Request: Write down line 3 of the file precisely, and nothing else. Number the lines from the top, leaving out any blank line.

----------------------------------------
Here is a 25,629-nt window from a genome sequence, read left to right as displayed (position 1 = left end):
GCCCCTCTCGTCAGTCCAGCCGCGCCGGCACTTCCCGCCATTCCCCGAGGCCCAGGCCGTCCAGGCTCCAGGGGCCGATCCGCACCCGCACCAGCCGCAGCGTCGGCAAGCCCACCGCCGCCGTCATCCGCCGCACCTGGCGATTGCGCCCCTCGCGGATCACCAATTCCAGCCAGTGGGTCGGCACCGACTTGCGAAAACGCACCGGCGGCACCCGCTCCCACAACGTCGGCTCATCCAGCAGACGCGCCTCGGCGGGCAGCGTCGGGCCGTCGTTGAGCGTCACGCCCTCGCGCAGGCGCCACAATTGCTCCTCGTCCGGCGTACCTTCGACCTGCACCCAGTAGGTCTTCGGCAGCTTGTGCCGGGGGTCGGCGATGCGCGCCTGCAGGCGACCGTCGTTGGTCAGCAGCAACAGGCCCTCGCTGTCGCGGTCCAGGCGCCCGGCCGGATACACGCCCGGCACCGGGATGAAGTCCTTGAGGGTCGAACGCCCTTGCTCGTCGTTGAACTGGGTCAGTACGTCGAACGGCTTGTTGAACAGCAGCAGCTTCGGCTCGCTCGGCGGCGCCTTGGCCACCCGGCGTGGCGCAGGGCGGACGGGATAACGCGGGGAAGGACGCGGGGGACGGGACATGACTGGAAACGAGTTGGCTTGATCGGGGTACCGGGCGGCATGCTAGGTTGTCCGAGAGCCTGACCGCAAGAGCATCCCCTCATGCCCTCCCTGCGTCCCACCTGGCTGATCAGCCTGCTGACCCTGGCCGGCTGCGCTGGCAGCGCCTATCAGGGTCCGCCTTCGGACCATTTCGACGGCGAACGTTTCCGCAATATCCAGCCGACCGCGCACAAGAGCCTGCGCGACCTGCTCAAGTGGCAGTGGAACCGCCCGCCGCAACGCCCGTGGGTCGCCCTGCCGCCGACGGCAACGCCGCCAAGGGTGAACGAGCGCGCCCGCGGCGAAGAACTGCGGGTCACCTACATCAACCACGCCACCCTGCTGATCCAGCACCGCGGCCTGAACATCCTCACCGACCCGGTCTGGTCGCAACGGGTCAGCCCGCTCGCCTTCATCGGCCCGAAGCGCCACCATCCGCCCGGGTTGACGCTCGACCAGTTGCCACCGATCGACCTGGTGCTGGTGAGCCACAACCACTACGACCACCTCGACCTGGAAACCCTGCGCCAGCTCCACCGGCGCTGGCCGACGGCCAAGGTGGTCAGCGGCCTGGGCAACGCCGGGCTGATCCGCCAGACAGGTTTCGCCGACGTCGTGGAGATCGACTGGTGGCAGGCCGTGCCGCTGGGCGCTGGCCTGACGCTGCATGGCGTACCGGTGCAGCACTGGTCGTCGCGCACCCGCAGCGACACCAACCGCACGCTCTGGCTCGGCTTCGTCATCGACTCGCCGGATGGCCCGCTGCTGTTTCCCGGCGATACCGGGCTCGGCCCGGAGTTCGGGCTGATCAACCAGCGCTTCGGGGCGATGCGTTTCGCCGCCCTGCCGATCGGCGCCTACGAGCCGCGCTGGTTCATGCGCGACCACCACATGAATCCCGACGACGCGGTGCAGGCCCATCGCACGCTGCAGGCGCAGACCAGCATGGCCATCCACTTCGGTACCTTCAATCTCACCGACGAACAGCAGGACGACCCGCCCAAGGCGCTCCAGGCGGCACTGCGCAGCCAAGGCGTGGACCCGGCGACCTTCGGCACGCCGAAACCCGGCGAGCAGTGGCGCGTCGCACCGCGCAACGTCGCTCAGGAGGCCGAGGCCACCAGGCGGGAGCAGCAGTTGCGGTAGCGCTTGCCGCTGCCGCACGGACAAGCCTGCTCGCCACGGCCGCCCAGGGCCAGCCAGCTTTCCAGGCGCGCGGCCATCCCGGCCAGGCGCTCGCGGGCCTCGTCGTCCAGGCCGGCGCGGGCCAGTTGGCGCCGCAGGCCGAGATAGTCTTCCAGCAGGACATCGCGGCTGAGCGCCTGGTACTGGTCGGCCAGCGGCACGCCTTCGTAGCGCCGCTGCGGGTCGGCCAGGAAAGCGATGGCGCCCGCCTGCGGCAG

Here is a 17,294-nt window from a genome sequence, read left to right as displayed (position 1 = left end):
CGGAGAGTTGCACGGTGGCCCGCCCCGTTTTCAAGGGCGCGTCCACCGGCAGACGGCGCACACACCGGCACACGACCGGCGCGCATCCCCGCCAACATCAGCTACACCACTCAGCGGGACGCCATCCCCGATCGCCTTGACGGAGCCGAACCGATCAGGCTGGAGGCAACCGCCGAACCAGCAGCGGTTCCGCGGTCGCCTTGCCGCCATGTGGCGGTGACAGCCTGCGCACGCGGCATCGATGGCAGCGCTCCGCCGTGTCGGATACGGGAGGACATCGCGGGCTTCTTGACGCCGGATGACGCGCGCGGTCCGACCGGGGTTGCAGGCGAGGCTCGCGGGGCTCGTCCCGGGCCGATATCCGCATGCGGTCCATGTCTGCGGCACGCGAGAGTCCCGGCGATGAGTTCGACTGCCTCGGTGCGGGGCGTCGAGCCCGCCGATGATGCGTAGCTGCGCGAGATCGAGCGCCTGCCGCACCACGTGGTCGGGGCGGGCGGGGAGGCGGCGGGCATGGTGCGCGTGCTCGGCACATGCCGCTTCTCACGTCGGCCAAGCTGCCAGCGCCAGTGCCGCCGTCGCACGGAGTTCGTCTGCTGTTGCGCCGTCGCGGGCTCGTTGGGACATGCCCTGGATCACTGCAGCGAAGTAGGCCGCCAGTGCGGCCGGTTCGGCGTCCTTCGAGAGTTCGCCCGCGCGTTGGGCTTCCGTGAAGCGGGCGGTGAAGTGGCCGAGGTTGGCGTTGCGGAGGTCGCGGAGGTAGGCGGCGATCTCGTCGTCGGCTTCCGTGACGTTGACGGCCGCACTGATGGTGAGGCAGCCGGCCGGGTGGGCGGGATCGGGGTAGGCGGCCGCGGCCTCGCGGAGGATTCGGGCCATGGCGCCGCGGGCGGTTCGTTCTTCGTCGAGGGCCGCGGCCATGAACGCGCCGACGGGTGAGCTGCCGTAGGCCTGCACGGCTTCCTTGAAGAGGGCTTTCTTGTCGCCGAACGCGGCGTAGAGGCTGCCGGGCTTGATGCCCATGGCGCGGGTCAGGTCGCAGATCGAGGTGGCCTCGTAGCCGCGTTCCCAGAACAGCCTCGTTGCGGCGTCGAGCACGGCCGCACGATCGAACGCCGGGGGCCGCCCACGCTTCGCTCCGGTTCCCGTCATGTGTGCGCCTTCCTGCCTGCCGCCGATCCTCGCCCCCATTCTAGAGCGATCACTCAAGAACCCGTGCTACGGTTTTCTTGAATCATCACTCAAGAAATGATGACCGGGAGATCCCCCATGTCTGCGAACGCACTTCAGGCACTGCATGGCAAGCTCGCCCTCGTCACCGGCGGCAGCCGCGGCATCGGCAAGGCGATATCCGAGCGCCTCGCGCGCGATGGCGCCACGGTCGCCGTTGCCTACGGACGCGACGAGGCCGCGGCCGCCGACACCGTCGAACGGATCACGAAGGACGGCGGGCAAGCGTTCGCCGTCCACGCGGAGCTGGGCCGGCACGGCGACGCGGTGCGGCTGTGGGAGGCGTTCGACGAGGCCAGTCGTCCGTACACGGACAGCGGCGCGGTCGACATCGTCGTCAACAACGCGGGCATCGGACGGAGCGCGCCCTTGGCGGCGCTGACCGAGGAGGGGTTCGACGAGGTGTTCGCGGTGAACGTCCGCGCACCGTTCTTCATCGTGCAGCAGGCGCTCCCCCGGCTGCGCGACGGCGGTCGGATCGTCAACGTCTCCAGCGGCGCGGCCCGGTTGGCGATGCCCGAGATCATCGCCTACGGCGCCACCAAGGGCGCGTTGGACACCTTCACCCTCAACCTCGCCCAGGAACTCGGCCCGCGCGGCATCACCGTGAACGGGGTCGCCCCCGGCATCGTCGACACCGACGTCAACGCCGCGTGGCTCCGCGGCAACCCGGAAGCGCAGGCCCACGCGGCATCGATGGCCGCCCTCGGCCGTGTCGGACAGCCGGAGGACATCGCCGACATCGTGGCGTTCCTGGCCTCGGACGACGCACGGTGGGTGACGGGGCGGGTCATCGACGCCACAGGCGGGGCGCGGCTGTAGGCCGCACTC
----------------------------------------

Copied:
Here is a 17,294-nt window from a genome sequence, read left to right as displayed (position 1 = left end):